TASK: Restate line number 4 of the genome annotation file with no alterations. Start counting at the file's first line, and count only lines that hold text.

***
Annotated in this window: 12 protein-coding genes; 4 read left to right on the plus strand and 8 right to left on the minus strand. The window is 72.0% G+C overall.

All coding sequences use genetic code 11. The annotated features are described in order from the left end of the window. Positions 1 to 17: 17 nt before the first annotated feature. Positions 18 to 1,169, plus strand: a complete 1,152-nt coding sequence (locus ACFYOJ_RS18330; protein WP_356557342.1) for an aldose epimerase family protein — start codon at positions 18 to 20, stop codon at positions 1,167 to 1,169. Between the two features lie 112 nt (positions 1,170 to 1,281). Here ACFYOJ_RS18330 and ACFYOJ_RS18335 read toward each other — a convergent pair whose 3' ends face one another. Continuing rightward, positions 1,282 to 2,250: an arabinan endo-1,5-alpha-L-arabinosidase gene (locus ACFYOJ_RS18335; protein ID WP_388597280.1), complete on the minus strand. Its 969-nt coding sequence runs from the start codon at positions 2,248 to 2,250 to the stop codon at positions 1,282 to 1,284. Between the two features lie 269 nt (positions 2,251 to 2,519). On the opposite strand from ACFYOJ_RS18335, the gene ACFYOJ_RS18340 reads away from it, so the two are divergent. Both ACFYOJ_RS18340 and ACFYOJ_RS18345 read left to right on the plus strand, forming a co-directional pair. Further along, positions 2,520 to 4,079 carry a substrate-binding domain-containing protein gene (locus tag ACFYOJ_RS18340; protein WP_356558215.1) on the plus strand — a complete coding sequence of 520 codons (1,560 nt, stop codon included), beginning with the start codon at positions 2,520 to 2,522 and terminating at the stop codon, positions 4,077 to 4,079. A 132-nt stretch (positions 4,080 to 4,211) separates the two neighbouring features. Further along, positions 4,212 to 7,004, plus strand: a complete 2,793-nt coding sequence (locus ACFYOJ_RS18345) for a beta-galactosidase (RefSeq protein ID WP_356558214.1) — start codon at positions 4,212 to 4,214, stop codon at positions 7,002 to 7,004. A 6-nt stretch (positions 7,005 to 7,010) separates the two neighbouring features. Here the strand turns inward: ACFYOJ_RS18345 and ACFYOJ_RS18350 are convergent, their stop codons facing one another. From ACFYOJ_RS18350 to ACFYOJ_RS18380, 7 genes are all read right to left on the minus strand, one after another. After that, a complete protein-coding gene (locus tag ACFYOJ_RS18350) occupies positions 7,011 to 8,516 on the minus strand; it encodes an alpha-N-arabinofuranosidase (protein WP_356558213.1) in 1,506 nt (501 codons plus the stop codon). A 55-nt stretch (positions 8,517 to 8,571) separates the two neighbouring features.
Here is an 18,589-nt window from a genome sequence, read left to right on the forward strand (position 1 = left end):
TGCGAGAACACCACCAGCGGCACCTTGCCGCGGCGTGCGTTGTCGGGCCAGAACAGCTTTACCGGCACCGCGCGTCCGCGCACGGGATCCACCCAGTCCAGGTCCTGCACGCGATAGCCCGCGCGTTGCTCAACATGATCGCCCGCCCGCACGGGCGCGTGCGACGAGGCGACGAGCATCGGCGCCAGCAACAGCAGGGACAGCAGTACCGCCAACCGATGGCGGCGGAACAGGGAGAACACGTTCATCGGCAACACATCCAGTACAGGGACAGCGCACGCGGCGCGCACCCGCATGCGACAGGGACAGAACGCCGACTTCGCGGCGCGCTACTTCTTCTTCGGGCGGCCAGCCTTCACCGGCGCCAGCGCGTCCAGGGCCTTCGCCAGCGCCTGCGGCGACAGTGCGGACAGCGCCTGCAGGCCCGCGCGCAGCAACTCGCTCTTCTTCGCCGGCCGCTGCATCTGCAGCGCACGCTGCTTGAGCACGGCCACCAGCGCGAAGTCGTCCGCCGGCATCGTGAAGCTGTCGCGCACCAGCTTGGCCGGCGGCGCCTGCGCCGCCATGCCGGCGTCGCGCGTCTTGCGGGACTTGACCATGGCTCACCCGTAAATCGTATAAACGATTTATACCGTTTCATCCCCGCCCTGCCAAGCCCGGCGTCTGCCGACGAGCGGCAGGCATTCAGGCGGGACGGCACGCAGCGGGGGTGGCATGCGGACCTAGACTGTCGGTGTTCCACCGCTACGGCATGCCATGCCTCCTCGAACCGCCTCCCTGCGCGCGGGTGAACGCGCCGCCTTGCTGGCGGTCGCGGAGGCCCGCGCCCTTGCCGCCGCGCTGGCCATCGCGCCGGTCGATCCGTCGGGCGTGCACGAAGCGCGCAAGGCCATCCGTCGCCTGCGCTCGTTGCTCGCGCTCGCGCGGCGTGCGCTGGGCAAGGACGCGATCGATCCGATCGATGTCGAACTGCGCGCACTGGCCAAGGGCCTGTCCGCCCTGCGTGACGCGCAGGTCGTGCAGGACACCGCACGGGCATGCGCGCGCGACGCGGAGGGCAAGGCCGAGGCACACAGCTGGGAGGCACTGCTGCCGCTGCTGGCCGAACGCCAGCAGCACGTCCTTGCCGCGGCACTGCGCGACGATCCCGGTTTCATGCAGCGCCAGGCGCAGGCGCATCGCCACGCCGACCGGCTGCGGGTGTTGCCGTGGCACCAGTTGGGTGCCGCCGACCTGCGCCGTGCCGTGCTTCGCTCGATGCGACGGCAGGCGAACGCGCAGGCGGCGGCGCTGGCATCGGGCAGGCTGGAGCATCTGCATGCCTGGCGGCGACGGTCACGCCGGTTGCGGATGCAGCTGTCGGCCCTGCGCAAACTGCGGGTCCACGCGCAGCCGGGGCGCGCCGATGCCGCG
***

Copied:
TGCGAGAACACCACCAGCGGCACCTTGCCGCGGCGTGCGTTGTCGGGCCAGAACAGCTTTACCGGCACCGCGCGTCCGCGCACGGGATCCACCCAGTCCAGGTCCTGCACGCGATAGCCCGCGCGTTGCTCAACATGATCGCCCGCCCGCACGGGCGCGTGCGACGAGGCGACGAGCATCGGCGCCAGCAACAGCAGGGACAGCAGTACCGCCAACCGATGGCGGCGGAACAGGGAGAACACGTTCATCGGCAACACATCCAGTACAGGGACAGCGCACGCGGCGCGCACCCGCATGCGACAGGGACAGAACGCCGACTTCGCGGCGCGCTACTTCTTCTTCGGGCGGCCAGCCTTCACCGGCGCCAGCGCGTCCAGGGCCTTCGCCAGCGCCTGCGGCGACAGTGCGGACAGCGCCTGCAGGCCCGCGCGCAGCAACTCGCTCTTCTTCGCCGGCCGCTGCATCTGCAGCGCACGCTGCTTGAGCACGGCCACCAGCGCGAAGTCGTCCGCCGGCATCGTGAAGCTGTCGCGCACCAGCTTGGCCGGCGGCGCCTGCGCCGCCATGCCGGCGTCGCGCGTCTTGCGGGACTTGACCATGGCTCACCCGTAAATCGTATAAACGATTTATACCGTTTCATCCCCGCCCTGCCAAGCCCGGCGTCTGCCGACGAGCGGCAGGCATTCAGGCGGGACGGCACGCAGCGGGGGTGGCATGCGGACCTAGACTGTCGGTGTTCCACCGCTACGGCATGCCATGCCTCCTCGAACCGCCTCCCTGCGCGCGGGTGAACGCGCCGCCTTGCTGGCGGTCGCGGAGGCCCGCGCCCTTGCCGCCGCGCTGGCCATCGCGCCGGTCGATCCGTCGGGCGTGCACGAAGCGCGCAAGGCCATCCGTCGCCTGCGCTCGTTGCTCGCGCTCGCGCGGCGTGCGCTGGGCAAGGACGCGATCGATCCGATCGATGTCGAACTGCGCGCACTGGCCAAGGGCCTGTCCGCCCTGCGTGACGCGCAGGTCGTGCAGGACACCGCACGGGCATGCGCGCGCGACGCGGAGGGCAAGGCCGAGGCACACAGCTGGGAGGCACTGCTGCCGCTGCTGGCCGAACGCCAGCAGCACGTCCTTGCCGCGGCACTGCGCGACGATCCCGGTTTCATGCAGCGCCAGGCGCAGGCGCATCGCCACGCCGACCGGCTGCGGGTGTTGCCGTGGCACCAGTTGGGTGCCGCCGACCTGCGCCGTGCCGTGCTTCGCTCGATGCGACGGCAGGCGAACGCGCAGGCGGCGGCGCTGGCATCGGGCAGGCTGGAGCATCTGCATGCCTGGCGGCGACGGTCACGCCGGTTGCGGATGCAGCTGTCGGCCCTGCGCAAACTGCGGGTCCACGCGCAGCCGGGGCGCGCCGATGCCGCG